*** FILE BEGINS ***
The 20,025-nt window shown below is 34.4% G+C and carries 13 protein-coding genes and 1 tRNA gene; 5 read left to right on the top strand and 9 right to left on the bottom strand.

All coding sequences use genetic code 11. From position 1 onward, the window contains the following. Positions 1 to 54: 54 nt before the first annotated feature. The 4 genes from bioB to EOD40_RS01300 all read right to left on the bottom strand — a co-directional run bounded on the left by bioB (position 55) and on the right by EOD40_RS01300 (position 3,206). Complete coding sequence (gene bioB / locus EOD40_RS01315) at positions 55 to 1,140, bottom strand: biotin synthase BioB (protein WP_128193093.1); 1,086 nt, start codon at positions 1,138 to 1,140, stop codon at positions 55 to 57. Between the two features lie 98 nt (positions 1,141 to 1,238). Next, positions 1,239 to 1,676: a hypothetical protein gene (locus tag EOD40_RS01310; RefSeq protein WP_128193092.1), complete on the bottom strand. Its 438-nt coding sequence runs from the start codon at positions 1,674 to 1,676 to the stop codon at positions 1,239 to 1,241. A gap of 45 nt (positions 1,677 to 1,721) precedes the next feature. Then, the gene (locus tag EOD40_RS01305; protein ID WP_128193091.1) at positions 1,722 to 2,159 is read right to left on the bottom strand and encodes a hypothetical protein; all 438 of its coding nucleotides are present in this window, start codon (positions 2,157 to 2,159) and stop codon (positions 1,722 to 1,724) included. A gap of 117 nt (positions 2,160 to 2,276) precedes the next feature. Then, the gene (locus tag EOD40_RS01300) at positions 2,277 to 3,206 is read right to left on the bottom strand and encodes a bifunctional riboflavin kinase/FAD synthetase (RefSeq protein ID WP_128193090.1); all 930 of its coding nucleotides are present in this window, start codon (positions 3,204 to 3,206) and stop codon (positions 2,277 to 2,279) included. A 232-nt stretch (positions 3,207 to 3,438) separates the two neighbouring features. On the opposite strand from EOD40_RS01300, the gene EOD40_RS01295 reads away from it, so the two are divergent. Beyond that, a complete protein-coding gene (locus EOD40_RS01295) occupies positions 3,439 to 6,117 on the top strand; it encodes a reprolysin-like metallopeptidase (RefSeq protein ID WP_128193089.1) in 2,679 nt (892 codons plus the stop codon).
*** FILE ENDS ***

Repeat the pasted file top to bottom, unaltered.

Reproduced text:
The 20,025-nt window shown below is 34.4% G+C and carries 13 protein-coding genes and 1 tRNA gene; 5 read left to right on the top strand and 9 right to left on the bottom strand.

All coding sequences use genetic code 11. From position 1 onward, the window contains the following. Positions 1 to 54: 54 nt before the first annotated feature. The 4 genes from bioB to EOD40_RS01300 all read right to left on the bottom strand — a co-directional run bounded on the left by bioB (position 55) and on the right by EOD40_RS01300 (position 3,206). Complete coding sequence (gene bioB / locus EOD40_RS01315) at positions 55 to 1,140, bottom strand: biotin synthase BioB (protein WP_128193093.1); 1,086 nt, start codon at positions 1,138 to 1,140, stop codon at positions 55 to 57. Between the two features lie 98 nt (positions 1,141 to 1,238). Next, positions 1,239 to 1,676: a hypothetical protein gene (locus tag EOD40_RS01310; RefSeq protein WP_128193092.1), complete on the bottom strand. Its 438-nt coding sequence runs from the start codon at positions 1,674 to 1,676 to the stop codon at positions 1,239 to 1,241. A gap of 45 nt (positions 1,677 to 1,721) precedes the next feature. Then, the gene (locus tag EOD40_RS01305; protein ID WP_128193091.1) at positions 1,722 to 2,159 is read right to left on the bottom strand and encodes a hypothetical protein; all 438 of its coding nucleotides are present in this window, start codon (positions 2,157 to 2,159) and stop codon (positions 1,722 to 1,724) included. A gap of 117 nt (positions 2,160 to 2,276) precedes the next feature. Then, the gene (locus tag EOD40_RS01300) at positions 2,277 to 3,206 is read right to left on the bottom strand and encodes a bifunctional riboflavin kinase/FAD synthetase (RefSeq protein ID WP_128193090.1); all 930 of its coding nucleotides are present in this window, start codon (positions 3,204 to 3,206) and stop codon (positions 2,277 to 2,279) included. A 232-nt stretch (positions 3,207 to 3,438) separates the two neighbouring features. On the opposite strand from EOD40_RS01300, the gene EOD40_RS01295 reads away from it, so the two are divergent. Beyond that, a complete protein-coding gene (locus EOD40_RS01295) occupies positions 3,439 to 6,117 on the top strand; it encodes a reprolysin-like metallopeptidase (RefSeq protein ID WP_128193089.1) in 2,679 nt (892 codons plus the stop codon).